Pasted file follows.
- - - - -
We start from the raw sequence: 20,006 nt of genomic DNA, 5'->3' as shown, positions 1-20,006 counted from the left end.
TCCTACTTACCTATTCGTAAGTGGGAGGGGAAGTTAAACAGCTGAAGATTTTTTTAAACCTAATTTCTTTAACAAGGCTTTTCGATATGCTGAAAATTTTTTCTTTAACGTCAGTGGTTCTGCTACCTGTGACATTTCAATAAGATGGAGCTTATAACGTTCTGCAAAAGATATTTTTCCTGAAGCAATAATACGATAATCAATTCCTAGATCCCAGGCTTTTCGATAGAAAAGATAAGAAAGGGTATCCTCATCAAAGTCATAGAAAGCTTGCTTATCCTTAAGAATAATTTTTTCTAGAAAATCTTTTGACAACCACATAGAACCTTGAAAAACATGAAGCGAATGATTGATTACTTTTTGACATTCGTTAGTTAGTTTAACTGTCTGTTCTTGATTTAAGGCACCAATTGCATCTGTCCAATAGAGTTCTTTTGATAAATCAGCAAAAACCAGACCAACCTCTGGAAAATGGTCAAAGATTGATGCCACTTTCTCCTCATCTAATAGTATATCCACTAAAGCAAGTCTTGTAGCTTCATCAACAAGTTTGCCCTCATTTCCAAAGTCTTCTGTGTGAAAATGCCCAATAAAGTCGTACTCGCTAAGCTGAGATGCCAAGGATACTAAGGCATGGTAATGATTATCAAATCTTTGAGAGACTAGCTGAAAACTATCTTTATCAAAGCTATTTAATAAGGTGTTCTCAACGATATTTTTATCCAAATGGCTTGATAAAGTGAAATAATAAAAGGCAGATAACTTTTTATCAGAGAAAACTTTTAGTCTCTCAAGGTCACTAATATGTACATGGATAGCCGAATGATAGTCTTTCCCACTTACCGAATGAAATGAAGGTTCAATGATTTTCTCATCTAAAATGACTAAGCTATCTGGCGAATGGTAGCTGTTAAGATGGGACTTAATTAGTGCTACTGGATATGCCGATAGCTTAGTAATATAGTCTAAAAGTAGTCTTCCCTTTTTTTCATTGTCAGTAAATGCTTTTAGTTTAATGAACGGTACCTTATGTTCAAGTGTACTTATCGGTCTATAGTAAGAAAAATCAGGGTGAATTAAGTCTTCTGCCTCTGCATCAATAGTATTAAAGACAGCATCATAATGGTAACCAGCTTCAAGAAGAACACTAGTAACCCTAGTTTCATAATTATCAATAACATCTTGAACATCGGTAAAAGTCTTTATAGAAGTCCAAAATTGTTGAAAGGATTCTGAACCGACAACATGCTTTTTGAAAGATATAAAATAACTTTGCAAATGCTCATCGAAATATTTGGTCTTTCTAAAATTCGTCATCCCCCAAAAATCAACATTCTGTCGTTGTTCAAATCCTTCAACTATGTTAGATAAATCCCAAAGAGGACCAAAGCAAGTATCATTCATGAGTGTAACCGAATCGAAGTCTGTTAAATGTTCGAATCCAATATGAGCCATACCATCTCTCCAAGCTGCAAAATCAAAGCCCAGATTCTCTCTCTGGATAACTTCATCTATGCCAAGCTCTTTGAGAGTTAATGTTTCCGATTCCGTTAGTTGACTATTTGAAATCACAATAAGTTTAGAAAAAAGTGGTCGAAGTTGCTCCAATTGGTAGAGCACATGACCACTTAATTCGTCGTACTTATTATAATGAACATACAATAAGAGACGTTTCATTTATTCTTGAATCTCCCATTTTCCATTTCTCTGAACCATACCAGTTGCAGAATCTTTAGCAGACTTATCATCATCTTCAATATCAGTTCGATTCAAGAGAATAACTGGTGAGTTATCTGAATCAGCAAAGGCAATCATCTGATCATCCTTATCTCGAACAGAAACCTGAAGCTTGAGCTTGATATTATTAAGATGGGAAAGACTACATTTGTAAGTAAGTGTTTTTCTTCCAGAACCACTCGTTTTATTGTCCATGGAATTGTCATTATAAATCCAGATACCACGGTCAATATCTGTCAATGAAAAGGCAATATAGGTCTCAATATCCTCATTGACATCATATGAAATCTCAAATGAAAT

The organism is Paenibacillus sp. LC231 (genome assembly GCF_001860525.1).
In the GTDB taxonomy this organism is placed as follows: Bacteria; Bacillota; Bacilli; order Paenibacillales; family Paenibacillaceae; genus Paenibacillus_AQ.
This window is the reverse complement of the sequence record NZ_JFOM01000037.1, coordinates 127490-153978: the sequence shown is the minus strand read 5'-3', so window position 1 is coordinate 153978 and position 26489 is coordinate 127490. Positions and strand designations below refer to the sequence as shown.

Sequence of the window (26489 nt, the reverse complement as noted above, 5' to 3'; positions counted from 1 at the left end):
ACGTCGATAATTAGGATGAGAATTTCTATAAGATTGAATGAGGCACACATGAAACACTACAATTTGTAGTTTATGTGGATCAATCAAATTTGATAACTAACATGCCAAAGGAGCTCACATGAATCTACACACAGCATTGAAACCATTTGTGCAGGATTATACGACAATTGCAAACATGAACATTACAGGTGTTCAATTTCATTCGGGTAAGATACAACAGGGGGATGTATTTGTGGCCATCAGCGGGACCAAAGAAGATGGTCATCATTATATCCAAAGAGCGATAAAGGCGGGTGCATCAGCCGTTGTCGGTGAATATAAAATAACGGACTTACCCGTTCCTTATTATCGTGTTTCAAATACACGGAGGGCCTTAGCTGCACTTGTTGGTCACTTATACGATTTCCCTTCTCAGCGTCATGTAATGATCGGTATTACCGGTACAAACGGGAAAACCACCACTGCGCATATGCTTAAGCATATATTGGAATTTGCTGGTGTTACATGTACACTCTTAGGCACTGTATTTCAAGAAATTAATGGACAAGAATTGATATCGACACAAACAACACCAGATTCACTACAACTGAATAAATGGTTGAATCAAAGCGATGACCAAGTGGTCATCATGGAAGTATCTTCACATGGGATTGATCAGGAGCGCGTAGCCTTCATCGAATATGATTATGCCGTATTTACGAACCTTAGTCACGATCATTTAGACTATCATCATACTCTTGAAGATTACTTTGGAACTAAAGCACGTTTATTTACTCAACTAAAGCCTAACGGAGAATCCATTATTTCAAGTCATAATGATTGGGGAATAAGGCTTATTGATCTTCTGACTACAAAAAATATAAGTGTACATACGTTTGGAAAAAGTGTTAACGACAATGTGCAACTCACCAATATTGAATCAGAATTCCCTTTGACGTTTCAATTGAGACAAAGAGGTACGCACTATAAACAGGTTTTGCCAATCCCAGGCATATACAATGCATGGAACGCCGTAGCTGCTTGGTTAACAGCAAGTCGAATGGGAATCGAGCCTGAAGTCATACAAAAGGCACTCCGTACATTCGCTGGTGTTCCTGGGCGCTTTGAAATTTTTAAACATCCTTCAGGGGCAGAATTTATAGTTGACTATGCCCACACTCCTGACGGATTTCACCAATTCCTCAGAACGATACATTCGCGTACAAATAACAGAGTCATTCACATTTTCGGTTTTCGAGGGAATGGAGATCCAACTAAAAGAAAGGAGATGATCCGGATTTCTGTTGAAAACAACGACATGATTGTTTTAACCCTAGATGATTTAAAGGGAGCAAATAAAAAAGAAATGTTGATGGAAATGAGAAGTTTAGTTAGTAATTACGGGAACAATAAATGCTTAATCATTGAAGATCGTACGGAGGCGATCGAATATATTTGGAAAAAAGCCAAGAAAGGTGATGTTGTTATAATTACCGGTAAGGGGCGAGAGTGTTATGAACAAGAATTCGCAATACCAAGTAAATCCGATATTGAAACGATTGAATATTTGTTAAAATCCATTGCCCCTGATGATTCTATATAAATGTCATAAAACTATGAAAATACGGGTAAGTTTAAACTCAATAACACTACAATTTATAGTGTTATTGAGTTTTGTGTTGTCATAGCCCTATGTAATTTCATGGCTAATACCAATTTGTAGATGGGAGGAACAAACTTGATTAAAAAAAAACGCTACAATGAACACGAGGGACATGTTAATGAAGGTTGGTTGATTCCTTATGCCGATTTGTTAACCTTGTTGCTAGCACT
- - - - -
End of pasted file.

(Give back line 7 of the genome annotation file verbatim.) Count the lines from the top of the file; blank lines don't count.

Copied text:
ACGTCGATAATTAGGATGAGAATTTCTATAAGATTGAATGAGGCACACATGAAACACTACAATTTGTAGTTTATGTGGATCAATCAAATTTGATAACTAACATGCCAAAGGAGCTCACATGAATCTACACACAGCATTGAAACCATTTGTGCAGGATTATACGACAATTGCAAACATGAACATTACAGGTGTTCAATTTCATTCGGGTAAGATACAACAGGGGGATGTATTTGTGGCCATCAGCGGGACCAAAGAAGATGGTCATCATTATATCCAAAGAGCGATAAAGGCGGGTGCATCAGCCGTTGTCGGTGAATATAAAATAACGGACTTACCCGTTCCTTATTATCGTGTTTCAAATACACGGAGGGCCTTAGCTGCACTTGTTGGTCACTTATACGATTTCCCTTCTCAGCGTCATGTAATGATCGGTATTACCGGTACAAACGGGAAAACCACCACTGCGCATATGCTTAAGCATATATTGGAATTTGCTGGTGTTACATGTACACTCTTAGGCACTGTATTTCAAGAAATTAATGGACAAGAATTGATATCGACACAAACAACACCAGATTCACTACAACTGAATAAATGGTTGAATCAAAGCGATGACCAAGTGGTCATCATGGAAGTATCTTCACATGGGATTGATCAGGAGCGCGTAGCCTTCATCGAATATGATTATGCCGTATTTACGAACCTTAGTCACGATCATTTAGACTATCATCATACTCTTGAAGATTACTTTGGAACTAAAGCACGTTTATTTACTCAACTAAAGCCTAACGGAGAATCCATTATTTCAAGTCATAATGATTGGGGAATAAGGCTTATTGATCTTCTGACTACAAAAAATATAAGTGTACATACGTTTGGAAAAAGTGTTAACGACAATGTGCAACTCACCAATATTGAATCAGAATTCCCTTTGACGTTTCAATTGAGACAAAGAGGTACGCACTATAAACAGGTTTTGCCAATCCCAGGCATATACAATGCATGGAACGCCGTAGCTGCTTGGTTAACAGCAAGTCGAATGGGAATCGAGCCTGAAGTCATACAAAAGGCACTCCGTACATTCGCTGGTGTTCCTGGGCGCTTTGAAATTTTTAAACATCCTTCAGGGGCAGAATTTATAGTTGACTATGCCCACACTCCTGACGGATTTCACCAATTCCTCAGAACGATACATTCGCGTACAAATAACAGAGTCATTCACATTTTCGGTTTTCGAGGGAATGGAGATCCAACTAAAAGAAAGGAGATGATCCGGATTTCTGTTGAAAACAACGACATGATTGTTTTAACCCTAGATGATTTAAAGGGAGCAAATAAAAAAGAAATGTTGATGGAAATGAGAAGTTTAGTTAGTAATTACGGGAACAATAAATGCTTAATCATTGAAGATCGTACGGAGGCGATCGAATATATTTGGAAAAAAGCCAAGAAAGGTGATGTTGTTATAATTACCGGTAAGGGGCGAGAGTGTTATGAACAAGAATTCGCAATACCAAGTAAATCCGATATTGAAACGATTGAATATTTGTTAAAATCCATTGCCCCTGATGATTCTATATAAATGTCATAAAACTATGAAAATACGGGTAAGTTTAAACTCAATAACACTACAATTTATAGTGTTATTGAGTTTTGTGTTGTCATAGCCCTATGTAATTTCATGGCTAATACCAATTTGTAGATGGGAGGAACAAACTTGATTAAAAAAAAACGCTACAATGAACACGAGGGACATGTTAATGAAGGTTGGTTGATTCCTTATGCCGATTTGTTAACCTTGTTGCTAGCACT